|Son of the greatest Indian bansuri flutist Hariprasad Chaurasia, Rakesh is here accompanied by l'enfant terrible of the tablas, Talvin Singh who, besides being fully versed in the classical idiom, has also embraced Techno, Bhangra and other electronica styles. Outside of very subtle synth drones instead of the traditional tamboura and some mild multi-tracking on the flute for Paul Horn-style echoes, Vira -- translated as "brotherhood" though it also means "hero" -- is a fully improvised studio performance of five traditional ragas however; "Madhuvanti", "Manj Khamaj", "Handsdhwani", "Abhogi" and "Kirwani", with the three Southern Indian examples dominating the Northern Indian opener and closer.
Less flamboyant than the late Hariprasad on his collaborations with Osho devotee Amareesh, Rakesh's mastery of the Indian traverse bamboo flute fancies more subdued dynamics and less glissandi than his father, being more reminiscent of those other masters Sachdev and Steve Gorn instead. Minimalist by virtue of the duet form and certain technical limitations due to the key-less nature of the bansuri, the fluid Free Jazz style instrumental scatting Rakesh performs on his primitive flute is thus doubly impressive, finding innumerable ways to, like Chinese food, employ the same basic tone ingredients prescribed by the raga's scale in novel combinations to extract the largest possible variety of flavors.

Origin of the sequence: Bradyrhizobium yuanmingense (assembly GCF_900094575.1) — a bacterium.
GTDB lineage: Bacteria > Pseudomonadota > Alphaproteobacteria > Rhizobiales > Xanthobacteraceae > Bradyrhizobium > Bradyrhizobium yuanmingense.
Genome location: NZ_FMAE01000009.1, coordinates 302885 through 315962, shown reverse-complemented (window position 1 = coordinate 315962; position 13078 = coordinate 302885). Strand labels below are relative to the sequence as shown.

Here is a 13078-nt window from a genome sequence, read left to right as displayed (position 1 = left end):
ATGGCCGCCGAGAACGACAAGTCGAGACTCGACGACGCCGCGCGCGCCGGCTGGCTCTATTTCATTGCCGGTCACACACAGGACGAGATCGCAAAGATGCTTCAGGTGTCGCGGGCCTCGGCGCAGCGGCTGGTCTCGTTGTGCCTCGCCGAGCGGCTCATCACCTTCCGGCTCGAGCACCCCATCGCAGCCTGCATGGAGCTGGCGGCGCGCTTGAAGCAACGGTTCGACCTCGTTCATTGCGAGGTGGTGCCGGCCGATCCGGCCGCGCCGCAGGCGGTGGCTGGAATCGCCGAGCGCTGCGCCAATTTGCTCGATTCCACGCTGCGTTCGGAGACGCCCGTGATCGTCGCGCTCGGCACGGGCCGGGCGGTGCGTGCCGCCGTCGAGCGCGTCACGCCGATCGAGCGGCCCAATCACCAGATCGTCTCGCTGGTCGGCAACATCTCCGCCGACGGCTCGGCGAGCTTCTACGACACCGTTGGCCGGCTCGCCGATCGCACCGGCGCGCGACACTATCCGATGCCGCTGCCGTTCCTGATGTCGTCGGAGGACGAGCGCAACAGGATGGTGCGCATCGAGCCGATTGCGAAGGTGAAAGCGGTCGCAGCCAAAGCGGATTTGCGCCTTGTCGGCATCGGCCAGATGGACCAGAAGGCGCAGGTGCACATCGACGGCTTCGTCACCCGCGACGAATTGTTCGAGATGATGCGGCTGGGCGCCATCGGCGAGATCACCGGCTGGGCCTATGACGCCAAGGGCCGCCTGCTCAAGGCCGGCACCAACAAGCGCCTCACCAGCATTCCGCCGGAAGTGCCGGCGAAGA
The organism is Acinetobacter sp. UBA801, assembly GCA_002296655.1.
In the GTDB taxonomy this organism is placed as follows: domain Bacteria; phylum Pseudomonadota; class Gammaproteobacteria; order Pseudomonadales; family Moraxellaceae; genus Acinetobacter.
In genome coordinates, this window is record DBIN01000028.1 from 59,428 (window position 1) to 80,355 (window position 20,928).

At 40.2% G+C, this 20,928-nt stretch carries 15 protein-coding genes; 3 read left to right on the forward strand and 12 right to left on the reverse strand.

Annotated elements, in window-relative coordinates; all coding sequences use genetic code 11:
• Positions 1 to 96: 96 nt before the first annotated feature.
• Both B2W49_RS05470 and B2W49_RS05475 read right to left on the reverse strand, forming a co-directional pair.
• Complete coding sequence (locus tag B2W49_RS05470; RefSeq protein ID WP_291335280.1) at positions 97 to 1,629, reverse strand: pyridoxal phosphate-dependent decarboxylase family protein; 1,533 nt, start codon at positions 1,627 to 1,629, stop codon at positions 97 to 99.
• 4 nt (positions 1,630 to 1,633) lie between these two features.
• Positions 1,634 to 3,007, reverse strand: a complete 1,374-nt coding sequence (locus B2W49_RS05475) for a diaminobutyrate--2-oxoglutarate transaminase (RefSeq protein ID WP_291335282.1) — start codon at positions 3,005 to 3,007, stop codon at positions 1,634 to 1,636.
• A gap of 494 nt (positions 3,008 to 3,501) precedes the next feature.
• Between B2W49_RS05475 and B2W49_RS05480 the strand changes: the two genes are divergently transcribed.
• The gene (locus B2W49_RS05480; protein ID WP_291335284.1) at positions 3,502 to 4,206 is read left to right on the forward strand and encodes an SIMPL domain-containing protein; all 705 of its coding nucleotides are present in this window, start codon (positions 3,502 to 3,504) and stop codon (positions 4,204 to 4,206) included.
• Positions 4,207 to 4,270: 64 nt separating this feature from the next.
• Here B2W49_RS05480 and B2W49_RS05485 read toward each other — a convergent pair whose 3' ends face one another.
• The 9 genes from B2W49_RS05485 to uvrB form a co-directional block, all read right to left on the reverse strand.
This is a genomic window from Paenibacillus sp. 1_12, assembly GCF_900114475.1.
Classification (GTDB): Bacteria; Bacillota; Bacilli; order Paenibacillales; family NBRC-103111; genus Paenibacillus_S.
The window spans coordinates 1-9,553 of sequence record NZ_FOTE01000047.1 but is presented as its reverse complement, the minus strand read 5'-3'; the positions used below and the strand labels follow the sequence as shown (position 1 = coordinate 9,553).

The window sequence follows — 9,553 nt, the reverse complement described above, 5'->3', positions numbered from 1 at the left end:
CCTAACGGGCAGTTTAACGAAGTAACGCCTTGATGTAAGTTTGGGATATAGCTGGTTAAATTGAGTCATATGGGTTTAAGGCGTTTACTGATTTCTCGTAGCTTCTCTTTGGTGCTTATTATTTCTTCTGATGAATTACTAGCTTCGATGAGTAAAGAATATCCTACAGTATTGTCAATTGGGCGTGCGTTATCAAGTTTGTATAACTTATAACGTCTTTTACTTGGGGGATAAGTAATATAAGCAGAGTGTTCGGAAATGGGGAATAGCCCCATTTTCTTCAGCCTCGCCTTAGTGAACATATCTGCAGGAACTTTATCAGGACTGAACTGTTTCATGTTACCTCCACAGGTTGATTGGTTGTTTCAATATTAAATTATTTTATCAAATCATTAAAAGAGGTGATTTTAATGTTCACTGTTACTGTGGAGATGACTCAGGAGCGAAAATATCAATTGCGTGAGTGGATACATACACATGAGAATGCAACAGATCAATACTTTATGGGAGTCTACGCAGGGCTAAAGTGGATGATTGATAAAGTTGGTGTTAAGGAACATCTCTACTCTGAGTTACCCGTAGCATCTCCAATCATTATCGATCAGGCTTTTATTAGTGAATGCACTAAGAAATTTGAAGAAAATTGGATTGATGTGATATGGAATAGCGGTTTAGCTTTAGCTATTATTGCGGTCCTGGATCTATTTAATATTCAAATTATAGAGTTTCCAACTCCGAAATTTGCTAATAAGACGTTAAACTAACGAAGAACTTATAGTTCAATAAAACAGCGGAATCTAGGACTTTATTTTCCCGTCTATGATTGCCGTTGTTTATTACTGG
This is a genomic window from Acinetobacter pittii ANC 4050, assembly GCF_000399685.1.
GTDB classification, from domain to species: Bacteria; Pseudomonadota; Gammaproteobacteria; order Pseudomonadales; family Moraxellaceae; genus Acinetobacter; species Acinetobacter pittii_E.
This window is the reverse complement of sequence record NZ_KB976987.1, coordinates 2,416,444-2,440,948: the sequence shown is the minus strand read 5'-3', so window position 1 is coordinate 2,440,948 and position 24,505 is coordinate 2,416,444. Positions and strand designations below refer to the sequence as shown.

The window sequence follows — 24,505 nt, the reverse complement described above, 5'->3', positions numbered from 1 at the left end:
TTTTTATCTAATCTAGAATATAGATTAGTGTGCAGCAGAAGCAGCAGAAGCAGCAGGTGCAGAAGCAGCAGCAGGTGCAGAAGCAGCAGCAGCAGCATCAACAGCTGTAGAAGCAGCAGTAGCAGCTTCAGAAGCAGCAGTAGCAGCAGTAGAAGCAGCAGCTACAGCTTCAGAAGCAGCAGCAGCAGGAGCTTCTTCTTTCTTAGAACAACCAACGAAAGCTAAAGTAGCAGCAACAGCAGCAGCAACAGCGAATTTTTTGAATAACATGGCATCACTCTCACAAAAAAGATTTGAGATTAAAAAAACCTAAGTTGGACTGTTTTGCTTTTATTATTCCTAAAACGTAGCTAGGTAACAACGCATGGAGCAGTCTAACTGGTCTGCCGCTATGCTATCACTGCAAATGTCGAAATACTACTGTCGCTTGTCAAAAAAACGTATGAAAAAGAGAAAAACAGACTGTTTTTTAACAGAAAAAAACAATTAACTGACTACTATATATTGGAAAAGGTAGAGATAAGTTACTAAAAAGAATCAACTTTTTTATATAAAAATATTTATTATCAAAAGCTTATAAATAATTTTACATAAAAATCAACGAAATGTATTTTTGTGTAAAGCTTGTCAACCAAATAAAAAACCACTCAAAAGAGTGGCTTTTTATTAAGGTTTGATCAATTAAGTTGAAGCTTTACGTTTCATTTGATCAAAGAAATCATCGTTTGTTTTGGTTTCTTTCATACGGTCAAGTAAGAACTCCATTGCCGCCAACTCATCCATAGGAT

Like all traditional Indian music devoid of harmonies, the ragas on Vira are associated with specific times of the day or evening, linked to certain moods as a function of beat patterns called taal, fixed intervals and key notes, overall speed and the given lassitude of improvisational freedom, and the dissonant or consonant nature of the relationship between the foundation note and the raga's key notes.
The West has rediscovered the shifty magic of minimalism in certain works by Steve Reich. The East has worked those same fields for thousands of years prior, using music not as entertainment but means for the inner journey, its surrounding space or emptiness suggested by the serpentine melodic unfoldment over endless free-floating drones, not directional chords. To appreciate this music thus requires a different gesture, one that is sympathetic with its innate gestalt of hinting at empty space, the tabla tattoos more melodic and counter-rhythmic than strictly time-fixated. You either get this journey or you yawn. In either case, nothing more needs to be said - except perhaps that if you were to float down this particular languid river, you'd be carried along by two young masters of the genre.
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